Fantastic news for conservation recently. Torres del Paine national park in Southern Chilean Patagonia will have no new construction of hotels, which will only assist in reducing visitor numbers to the park and having less impact on local ecosystems. Here at Chimu Adventures we applaude the foresight of the Chilean Forestry Corporation. See article below..
.. The National Forestry Corporation (CONAF) has rejected six petitions to build luxury hotels within far southern Chile’s Torres del Paine National Park.
CONAF refused the requests saying there are no appropriate locations for the facilities. The government body worries that constructing the hotels would disrupt the ecological equilibrium in the park.
Torres del Paine spans 600 acres in Region XII and is one of the world’s top tourist destinations. Its popularity is also growing. In 2008, 141,000 visitors came to the park to enjoy its natural beauty. Authorities predict that in 2010, 160,000 people will visit the zone.
CONAF Regional Director Juan José Romero says a set of rules protects the park from certain types of industrial development. Hotel companies, for example, cannot build in either the Eastern zone of the park or by the Serrano River. The rules were established to shield the park from environmental damages caused by construction and commercial pollution.
There are currently three options for overnight visitors: campsites sprinkled around the park, dormitory style rooms in hosterias, and two upscale hotels.
Representatives from hotel chains come to the park frequently looking for construction opportunities in the region. Romero says the reason park management received only six petitions is because most companies back off when they realize they cannot build directly within the park.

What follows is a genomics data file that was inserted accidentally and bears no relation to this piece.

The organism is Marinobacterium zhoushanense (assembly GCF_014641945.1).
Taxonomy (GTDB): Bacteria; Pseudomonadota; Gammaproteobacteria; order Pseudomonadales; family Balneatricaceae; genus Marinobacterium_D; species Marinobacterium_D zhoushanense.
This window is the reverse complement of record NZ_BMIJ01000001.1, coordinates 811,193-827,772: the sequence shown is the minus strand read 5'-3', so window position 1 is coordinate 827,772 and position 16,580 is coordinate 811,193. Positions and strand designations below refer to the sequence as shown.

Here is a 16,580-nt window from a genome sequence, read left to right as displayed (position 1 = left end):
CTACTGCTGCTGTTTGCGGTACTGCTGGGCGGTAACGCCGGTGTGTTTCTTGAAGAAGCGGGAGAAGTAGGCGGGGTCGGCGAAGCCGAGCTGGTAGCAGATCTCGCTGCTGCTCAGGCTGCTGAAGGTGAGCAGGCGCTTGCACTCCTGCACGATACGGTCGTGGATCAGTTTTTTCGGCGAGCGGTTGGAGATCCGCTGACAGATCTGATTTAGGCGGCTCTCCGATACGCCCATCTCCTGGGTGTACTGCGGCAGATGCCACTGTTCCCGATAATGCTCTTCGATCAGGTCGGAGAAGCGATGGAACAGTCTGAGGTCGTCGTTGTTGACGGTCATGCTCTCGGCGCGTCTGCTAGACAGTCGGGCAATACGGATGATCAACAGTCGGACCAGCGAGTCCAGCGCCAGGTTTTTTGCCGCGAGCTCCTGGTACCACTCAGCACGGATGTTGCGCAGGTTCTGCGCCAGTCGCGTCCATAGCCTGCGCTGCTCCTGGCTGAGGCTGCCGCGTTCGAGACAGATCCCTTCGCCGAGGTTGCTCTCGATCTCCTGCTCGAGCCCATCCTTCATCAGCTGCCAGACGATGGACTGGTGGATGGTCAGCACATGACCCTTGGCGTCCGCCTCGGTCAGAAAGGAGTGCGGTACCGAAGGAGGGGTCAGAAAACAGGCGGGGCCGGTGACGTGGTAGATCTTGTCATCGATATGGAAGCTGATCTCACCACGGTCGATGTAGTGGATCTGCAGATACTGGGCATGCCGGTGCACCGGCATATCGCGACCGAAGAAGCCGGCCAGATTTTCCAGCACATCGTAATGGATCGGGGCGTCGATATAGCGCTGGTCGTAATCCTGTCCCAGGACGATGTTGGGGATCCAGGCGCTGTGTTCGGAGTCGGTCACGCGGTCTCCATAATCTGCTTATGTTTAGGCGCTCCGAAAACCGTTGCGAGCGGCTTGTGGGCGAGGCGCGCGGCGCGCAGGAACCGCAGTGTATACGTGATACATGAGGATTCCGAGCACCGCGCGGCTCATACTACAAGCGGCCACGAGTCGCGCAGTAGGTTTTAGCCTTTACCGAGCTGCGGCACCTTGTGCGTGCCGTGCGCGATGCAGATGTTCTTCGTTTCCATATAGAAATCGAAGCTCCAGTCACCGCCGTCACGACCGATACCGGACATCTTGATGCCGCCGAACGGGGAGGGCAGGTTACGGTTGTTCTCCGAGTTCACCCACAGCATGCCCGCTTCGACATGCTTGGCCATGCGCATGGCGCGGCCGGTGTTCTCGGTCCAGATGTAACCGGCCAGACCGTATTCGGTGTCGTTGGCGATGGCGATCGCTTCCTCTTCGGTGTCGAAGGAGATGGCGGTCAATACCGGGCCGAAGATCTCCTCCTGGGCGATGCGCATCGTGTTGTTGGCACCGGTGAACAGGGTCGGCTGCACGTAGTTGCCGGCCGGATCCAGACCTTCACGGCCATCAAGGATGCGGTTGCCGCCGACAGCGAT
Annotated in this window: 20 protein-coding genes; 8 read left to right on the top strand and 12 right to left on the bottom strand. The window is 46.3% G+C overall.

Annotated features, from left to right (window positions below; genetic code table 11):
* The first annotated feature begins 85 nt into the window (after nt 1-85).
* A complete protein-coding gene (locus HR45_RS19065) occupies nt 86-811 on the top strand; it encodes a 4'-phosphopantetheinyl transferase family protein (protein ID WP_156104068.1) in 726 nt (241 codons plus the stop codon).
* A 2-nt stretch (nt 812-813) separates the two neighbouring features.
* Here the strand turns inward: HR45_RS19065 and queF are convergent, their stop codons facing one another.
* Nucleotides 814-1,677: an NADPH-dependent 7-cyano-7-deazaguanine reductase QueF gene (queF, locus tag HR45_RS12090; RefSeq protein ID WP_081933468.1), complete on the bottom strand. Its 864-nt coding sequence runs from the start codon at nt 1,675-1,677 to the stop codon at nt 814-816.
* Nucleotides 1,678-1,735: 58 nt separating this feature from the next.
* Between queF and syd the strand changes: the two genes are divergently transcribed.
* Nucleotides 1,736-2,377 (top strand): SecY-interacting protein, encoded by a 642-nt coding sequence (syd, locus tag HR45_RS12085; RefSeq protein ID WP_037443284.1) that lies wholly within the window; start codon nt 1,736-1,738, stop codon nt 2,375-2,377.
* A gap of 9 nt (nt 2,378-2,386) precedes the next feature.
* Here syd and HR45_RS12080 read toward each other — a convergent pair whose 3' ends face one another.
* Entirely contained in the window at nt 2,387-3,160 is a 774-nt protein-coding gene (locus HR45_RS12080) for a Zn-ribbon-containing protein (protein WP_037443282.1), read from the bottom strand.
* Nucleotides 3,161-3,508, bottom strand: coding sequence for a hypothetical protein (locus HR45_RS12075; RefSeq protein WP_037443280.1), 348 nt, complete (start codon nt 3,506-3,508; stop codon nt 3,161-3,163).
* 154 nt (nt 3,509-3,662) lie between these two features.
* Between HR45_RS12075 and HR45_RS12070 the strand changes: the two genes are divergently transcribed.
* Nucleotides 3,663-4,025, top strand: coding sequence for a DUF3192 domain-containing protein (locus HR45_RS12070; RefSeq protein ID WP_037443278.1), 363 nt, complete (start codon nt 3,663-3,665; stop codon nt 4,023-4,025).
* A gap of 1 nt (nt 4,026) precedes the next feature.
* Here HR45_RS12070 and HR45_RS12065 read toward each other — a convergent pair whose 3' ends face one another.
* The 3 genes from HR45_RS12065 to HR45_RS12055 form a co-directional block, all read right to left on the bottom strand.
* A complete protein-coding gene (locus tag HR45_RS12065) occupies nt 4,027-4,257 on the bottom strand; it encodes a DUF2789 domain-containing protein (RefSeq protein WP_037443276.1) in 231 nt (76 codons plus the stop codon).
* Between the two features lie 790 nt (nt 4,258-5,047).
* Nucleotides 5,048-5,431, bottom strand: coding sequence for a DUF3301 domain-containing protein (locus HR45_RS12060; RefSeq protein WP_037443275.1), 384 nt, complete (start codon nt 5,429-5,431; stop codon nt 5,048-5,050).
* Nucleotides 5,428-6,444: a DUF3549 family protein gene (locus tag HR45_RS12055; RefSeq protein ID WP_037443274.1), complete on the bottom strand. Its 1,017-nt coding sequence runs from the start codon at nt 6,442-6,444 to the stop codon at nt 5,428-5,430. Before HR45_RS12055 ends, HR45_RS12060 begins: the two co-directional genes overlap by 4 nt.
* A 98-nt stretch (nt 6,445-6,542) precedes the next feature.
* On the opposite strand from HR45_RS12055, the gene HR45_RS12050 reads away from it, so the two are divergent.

“The biggest challenge for the next 50 years will be to join tourism and economic development,” he said.
UNESCO, a United Nations agency for social and cultural issues, declared the territory a reserve in 1978. On Wednesday, the park will celebrate its 50-year anniversary. Park authorities agree there is a lot of work left to ensure the park remains sustainable for the next half century. Representatives associated with the park are concerned about how tourism hurts the natural landscape, but they are trying to balance environmental concerns with economic development.
Park administrators hope during the next few years to improve signage within the park, making trails more visible to hikers and increasing the frequency of signs along trails.
The Ministry of Public Works, meanwhile, wants to pave the roads that run throughout Torres Del Paine with asphalt. There is a dust problem on the current roads during the summer months, and gravel roads are more expensive to maintain because the region receives a large volume of rain during most months. Public Works Secretary Juan Francisco Miranda explains that maintaining the current gravel roadways is costly and hurts the environment.
SOURCE: EL MERCURIO (Chile)
Chimu Adventures offers a range of tours in Torres del Paine visit our website. We have options from luxury hotels, camping lodges such as the Eco camp to highlight packages.. email us at firstname.lastname@example.org for more details!